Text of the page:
In my previous post, fostering critical consciousness to empower youth to become social change agents, I explore the importance of critical consciousness in empowering youth to challenge their marginalized position in society. Youth empowerment is an effective strategy to foster responsibility and power within young people. In doing so, youth become effectively incorporated into the policy-making activities to confront issues in their communities, including education reform, youth employment initiatives, and crime reduction strategies.

Other practical strategies include:

  • Involve young people in the planning process and incorporate their inputs and ideas into the program.
  • Provide young people with meaningful roles.
  • Assess needs on an ongoing basis as young peoples’ needs change over time, and be aware of their support needs.
  • Cultivate authentic relationships between youth and service providers and/or service allies, and other young people.
  • Create a safe space to have a dialogue regarding structural barriers, including racism, classism, sexism, homophobia, geographical location and other constraints that affect young people’s lives.
  • Listen!
  • Reassess, and challenge, one’s own assumptions about youth from different groups.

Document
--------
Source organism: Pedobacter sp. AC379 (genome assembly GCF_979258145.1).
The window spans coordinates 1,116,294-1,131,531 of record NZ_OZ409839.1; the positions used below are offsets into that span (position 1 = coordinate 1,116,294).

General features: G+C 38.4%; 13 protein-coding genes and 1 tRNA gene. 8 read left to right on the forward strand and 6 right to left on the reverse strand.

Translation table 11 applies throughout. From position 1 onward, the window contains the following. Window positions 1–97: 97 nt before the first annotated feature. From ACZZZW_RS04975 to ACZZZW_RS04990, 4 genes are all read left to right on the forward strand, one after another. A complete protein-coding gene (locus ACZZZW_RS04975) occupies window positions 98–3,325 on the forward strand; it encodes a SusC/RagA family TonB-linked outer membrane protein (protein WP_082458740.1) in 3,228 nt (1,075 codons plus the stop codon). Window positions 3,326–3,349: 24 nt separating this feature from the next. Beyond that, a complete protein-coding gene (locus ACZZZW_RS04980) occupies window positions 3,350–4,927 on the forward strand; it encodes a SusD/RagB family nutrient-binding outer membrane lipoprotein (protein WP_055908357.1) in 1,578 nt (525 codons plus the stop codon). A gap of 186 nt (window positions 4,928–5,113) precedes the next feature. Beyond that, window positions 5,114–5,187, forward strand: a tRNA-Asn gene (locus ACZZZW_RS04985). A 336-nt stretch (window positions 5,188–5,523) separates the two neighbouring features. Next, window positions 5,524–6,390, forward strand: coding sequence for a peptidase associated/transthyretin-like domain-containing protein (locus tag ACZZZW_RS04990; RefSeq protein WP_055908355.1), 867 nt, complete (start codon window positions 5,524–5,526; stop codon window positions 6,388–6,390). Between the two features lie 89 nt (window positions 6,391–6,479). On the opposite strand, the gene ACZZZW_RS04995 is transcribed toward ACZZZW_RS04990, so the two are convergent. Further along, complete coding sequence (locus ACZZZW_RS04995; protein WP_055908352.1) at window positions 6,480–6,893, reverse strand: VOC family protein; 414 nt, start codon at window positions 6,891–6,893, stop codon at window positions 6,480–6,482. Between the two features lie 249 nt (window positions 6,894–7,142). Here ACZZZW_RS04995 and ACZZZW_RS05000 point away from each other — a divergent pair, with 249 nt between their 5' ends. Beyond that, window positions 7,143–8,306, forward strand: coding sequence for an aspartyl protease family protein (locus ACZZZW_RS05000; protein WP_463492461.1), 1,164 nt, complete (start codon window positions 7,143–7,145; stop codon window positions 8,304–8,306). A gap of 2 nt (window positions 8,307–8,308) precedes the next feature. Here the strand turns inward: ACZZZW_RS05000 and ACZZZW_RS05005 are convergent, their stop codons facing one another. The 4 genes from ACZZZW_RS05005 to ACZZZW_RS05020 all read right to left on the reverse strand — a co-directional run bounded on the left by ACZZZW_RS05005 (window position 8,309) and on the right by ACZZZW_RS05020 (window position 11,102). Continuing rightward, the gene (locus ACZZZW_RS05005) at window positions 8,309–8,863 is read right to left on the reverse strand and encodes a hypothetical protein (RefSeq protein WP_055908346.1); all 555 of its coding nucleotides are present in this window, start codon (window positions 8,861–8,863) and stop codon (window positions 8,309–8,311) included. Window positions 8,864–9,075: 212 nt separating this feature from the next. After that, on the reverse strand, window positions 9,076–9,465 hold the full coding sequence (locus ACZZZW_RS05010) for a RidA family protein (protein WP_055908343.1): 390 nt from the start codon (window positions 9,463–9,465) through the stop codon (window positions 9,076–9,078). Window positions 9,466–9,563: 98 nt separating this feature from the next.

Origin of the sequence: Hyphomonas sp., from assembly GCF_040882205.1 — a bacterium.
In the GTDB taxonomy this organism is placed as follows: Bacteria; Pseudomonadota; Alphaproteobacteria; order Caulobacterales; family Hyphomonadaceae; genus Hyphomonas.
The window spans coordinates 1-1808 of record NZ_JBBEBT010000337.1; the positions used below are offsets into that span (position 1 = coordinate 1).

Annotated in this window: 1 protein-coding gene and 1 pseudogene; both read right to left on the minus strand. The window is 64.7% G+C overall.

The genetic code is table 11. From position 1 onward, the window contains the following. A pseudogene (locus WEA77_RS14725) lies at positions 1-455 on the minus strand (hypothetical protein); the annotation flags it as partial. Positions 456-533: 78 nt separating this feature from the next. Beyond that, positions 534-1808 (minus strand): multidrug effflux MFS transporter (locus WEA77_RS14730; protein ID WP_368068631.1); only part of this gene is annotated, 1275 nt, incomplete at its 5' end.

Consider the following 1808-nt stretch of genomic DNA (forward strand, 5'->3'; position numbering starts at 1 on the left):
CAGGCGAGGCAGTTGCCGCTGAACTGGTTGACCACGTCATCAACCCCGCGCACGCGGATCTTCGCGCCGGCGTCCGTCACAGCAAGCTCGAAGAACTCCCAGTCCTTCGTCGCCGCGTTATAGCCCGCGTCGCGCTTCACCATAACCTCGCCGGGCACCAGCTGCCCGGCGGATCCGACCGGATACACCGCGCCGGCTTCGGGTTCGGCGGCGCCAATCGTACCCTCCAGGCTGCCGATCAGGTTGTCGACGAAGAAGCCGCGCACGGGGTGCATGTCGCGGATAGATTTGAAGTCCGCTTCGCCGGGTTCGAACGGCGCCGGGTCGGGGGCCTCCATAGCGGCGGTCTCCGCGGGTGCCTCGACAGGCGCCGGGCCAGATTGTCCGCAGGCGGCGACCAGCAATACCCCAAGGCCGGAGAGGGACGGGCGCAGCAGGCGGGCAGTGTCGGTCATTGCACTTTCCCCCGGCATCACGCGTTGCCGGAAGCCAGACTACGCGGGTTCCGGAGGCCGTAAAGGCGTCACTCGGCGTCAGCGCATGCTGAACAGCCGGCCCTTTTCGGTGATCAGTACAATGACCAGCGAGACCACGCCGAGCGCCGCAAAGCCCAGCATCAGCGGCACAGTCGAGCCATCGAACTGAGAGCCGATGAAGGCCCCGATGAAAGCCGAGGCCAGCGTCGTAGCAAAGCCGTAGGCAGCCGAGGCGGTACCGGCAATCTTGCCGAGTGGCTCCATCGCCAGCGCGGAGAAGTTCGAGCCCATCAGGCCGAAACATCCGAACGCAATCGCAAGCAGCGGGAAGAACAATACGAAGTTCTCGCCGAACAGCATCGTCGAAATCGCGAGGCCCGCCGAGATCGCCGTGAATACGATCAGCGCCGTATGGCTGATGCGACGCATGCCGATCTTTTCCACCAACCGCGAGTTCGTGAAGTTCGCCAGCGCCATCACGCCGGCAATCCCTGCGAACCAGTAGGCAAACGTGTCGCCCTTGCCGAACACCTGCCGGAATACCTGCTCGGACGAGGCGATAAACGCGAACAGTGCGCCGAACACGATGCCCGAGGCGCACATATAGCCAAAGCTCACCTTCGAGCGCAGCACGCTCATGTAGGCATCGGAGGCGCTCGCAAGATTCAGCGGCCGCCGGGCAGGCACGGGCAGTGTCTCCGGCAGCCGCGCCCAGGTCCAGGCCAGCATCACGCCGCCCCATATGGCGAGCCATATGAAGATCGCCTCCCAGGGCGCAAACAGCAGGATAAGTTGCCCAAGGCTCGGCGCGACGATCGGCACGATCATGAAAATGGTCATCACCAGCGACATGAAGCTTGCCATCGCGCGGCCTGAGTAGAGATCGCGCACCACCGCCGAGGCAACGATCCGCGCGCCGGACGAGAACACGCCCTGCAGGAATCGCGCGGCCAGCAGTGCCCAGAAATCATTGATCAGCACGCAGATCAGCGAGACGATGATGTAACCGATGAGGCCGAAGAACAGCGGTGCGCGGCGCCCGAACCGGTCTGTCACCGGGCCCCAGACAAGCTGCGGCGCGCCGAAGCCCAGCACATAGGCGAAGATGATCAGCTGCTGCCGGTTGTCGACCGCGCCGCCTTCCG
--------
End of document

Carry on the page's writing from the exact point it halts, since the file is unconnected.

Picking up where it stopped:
RESOURCEYouth Engagement Toolkit

References

  1. Campbell, David, and Nancy Erbstein. 2012. “Engaging youth in community change: Three key implementation principles.” Community Development 43(1): 63-79.
  2. A Guide to Youth Friendly Practices – Youth Engagement
  3. Iwasaki, Yoshitaka, et al. 2014. “Youth-guided youth engagement: Participatory Action Research (PAR) with high-risk, marginalized youth.” Child & youth services 35(4): 316-342.
  4. Youth Engagement Toolkit

 

Leave a Reply

Fill in your details below or click an icon to log in:

WordPress.com Logo

You are commenting using your WordPress.com account. Log Out /  Change )

Google+ photo

You are commenting using your Google+ account. Log Out /  Change )

Twitter picture

You are commenting using your Twitter account. Log Out /  Change )

Facebook photo

You are commenting using your Facebook account. Log Out /  Change )

w

Connecting to %s